The Opera Quarterly 20.2 (2004) 323-325
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|Júpiter: Marta Almajano||Semele: Virginia Ardid|
|Cupido: Lola Casariego||Al Ayre Español|
|Juno: Soledad Cardoso||Eduardo López Banzo, director|
|Enarreta: Marina Pardo||Harmonia Mundi Iberica hmi 987036.37|
|Cadmo/Sátiro: Jordi Ricart||(2 CDs)|
|Ydaspes: Jose Hernández|
This romp is a delight from beginning to end. The only serious complaint is that, with a total running time of ninety-nine minutes, the performance is over too soon.
Antonio de Literes (1673-1747), a native of Majorca, was a popular and prolific composer. Júpiter y Semele, first performed in 1718 in Madrid, is a fine example of eighteenth-century zarzuela, more modest in scale than the typical opera of the period and full of theatrical life. It is not the first of Literes's stage works to appear on records: his Los elementos has also been recorded by Eduardo López Banzo and Al Ayre Español (Deutsche Harmonia Mundi B0000665Y). By the time this review appears in print, the same ensemble's recording of Literes's Acis y Galatea will have been released (DHM B000059GER).
Harmonia Mundi provides a handsome and user-friendly package: a sturdy hinged cardboard box, containing the booklet and a separate folder that holds the two CDs in plastic trays. The booklet, although attractive, could be more informative. Rather maddeningly, it contains no information about the performers (with the exception of the ensemble's director, López Banzo)—only a few photos, which are not captioned or otherwise identified.
Nor are we told when or where the recording was made. There is applause at the end of each of the two acts, and most of the spoken dialogue in the performance sounds as though it has been recorded "live" in an open acoustic, with the occasional extraneous noise captured. Most of the musical numbers, however, seem to have been recorded in a closer, drier, and quieter ambience, and sound much more like studio work. Al Ayre Español has performed the work in concert form on tour in several European cities; so what we hear on this recording may indeed be a compilation of live performances, rehearsals, and studio sessions.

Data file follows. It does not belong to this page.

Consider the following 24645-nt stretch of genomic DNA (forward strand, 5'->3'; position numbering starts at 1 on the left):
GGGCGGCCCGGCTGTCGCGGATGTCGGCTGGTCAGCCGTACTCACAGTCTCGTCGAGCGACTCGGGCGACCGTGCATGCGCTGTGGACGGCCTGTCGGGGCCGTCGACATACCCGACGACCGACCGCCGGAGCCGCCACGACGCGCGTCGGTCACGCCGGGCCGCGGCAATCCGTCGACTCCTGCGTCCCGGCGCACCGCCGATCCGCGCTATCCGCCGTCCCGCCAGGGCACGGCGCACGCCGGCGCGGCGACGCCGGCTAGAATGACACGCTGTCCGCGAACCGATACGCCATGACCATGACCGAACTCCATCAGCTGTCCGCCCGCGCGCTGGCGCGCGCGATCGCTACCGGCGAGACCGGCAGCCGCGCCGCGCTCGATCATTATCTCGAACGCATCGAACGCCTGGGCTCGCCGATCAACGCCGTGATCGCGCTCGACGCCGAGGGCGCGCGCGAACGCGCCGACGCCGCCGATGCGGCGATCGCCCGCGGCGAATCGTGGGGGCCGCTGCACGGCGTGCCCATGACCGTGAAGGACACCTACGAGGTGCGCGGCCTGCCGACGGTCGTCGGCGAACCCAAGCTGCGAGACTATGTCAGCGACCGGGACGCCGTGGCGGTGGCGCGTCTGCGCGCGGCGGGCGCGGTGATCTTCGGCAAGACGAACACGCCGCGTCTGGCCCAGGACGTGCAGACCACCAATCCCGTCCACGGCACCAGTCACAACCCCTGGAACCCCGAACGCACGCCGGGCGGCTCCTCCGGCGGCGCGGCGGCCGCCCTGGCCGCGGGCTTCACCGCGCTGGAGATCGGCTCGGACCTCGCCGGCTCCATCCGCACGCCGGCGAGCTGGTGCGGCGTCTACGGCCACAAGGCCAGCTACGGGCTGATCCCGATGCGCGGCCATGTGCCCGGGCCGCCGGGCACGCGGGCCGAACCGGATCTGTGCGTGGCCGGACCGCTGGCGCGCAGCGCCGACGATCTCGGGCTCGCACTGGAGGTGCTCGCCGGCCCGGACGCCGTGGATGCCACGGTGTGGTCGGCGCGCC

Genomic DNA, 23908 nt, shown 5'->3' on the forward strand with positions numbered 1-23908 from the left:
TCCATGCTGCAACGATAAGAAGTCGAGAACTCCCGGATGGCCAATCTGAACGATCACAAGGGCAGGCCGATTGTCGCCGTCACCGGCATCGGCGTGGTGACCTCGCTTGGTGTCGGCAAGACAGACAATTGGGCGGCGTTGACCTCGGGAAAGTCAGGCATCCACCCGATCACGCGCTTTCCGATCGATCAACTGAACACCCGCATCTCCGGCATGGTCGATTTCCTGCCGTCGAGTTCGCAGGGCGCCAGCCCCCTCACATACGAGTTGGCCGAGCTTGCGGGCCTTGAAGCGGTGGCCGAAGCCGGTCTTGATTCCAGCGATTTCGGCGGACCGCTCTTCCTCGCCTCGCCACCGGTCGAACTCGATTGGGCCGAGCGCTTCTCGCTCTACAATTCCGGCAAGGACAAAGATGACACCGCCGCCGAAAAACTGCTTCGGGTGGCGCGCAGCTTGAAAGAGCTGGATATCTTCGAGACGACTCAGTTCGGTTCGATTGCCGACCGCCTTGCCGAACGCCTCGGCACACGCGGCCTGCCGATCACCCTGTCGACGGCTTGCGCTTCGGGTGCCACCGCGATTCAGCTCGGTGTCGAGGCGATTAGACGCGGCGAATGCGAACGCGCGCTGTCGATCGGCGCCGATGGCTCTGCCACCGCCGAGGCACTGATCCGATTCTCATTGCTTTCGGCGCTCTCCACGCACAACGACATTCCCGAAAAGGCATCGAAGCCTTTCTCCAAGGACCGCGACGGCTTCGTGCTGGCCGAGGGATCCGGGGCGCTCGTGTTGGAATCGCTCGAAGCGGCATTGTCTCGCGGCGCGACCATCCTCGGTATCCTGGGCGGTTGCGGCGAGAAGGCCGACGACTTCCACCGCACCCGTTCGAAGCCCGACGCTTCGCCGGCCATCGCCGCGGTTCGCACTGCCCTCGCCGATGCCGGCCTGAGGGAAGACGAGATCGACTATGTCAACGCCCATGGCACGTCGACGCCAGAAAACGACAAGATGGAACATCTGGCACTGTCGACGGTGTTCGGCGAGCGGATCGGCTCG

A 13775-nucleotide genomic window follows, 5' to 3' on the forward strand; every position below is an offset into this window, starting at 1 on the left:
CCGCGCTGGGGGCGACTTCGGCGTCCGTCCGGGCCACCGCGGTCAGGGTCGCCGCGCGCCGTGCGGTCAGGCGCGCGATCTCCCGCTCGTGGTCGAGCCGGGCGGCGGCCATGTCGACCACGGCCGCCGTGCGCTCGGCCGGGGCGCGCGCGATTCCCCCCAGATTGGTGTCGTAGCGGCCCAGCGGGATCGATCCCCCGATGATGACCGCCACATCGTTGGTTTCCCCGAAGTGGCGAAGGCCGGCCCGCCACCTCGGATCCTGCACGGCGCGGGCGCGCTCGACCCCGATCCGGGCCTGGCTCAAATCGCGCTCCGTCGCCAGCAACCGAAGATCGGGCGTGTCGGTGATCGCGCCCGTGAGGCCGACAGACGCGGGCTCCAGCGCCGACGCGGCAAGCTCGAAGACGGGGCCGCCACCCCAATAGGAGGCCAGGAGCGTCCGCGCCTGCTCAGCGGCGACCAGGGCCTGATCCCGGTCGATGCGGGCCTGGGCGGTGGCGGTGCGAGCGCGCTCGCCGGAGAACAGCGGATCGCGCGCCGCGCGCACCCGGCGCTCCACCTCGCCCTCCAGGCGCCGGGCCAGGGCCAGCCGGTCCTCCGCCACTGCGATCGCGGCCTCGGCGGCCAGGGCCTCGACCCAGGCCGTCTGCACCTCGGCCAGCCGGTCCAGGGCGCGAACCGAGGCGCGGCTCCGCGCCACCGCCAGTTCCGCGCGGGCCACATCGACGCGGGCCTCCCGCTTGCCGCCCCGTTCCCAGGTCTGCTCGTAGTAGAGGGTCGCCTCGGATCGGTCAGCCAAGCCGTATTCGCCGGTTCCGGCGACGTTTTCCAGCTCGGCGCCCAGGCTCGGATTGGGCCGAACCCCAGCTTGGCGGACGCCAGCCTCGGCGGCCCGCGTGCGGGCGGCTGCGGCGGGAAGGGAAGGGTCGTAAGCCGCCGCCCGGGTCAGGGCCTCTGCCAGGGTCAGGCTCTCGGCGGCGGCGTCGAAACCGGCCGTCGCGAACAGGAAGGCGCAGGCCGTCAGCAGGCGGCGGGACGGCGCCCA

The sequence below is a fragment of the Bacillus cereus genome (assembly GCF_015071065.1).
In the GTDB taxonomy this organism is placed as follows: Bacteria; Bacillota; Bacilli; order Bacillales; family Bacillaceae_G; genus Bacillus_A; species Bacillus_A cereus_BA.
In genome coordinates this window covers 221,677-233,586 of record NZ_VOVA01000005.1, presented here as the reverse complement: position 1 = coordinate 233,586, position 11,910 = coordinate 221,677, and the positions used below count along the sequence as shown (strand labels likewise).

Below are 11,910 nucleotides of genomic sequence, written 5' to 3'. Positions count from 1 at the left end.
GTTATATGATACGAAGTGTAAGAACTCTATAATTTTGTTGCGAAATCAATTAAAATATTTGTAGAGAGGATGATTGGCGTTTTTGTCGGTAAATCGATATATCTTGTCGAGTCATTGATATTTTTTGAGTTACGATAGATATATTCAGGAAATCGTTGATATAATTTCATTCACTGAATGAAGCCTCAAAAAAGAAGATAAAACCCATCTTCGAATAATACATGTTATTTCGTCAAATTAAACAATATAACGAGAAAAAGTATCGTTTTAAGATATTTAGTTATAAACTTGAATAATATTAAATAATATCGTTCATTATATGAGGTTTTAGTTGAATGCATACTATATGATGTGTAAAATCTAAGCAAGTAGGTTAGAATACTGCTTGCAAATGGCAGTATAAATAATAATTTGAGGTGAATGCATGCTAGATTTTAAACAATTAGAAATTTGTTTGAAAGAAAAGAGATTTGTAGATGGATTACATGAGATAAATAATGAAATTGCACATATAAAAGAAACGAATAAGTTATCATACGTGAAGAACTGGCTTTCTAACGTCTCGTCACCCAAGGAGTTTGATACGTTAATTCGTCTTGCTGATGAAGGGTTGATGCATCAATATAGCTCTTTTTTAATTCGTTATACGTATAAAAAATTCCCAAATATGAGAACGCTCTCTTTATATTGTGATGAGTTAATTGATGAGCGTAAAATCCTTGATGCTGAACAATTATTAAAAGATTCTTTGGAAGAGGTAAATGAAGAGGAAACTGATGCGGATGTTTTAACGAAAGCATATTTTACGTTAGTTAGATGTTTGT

The notes, a bit evasive to begin with, have been translated into English by Mark Owen, who sometimes makes the mistake of trying to preserve the word order of the Spanish original. This results in some awkward turns of phrase, such as "which recalls the deception and dream into which it is wanted Semele to be sent" (booklet, p. 23). Owens does a better job of translating the libretto, although he is sabotaged by the seemingly inevitable quota of typos. (Why is the prevailing standard of proofreading so low in the materials that accompany recordings? The kinds of errors one encounters would never be tolerated in books or periodicals.)
The notes imply that there may be some doubt about Literes's authorship and that the work may be a rewrite of an older zarzuela, now lost. The notes [End Page 323] also reveal that, for this recording, the spoken dialogue has been abridged. (Why not print it in full in the booklet?) A sinfonia by Domenico Scarlatti has been pressed into service as an overture, and two other brief instrumental pieces have been inserted elsewhere. If any other reconstructive work had to be done on the score, we are not told about it. Is the instrumentation heard on this recording authentic, or is it a "realization"? (Some explosive percussion entries in the opening scene evoke Carl Orff rather than the Baroque.) Thirteen players perform, with some doubling and indeed tripling, on a total of eighteen instruments: oboe, recorders, strings (including viola da gamba, archlute, Baroque guitar, and theorbo), harpsichord, and percussion. The effect is lively and colorful, but one wonders whether the instrumental ensemble for the first performances was even smaller.
The zarzuela's subtitle, El estrago en la fineza, is difficult to...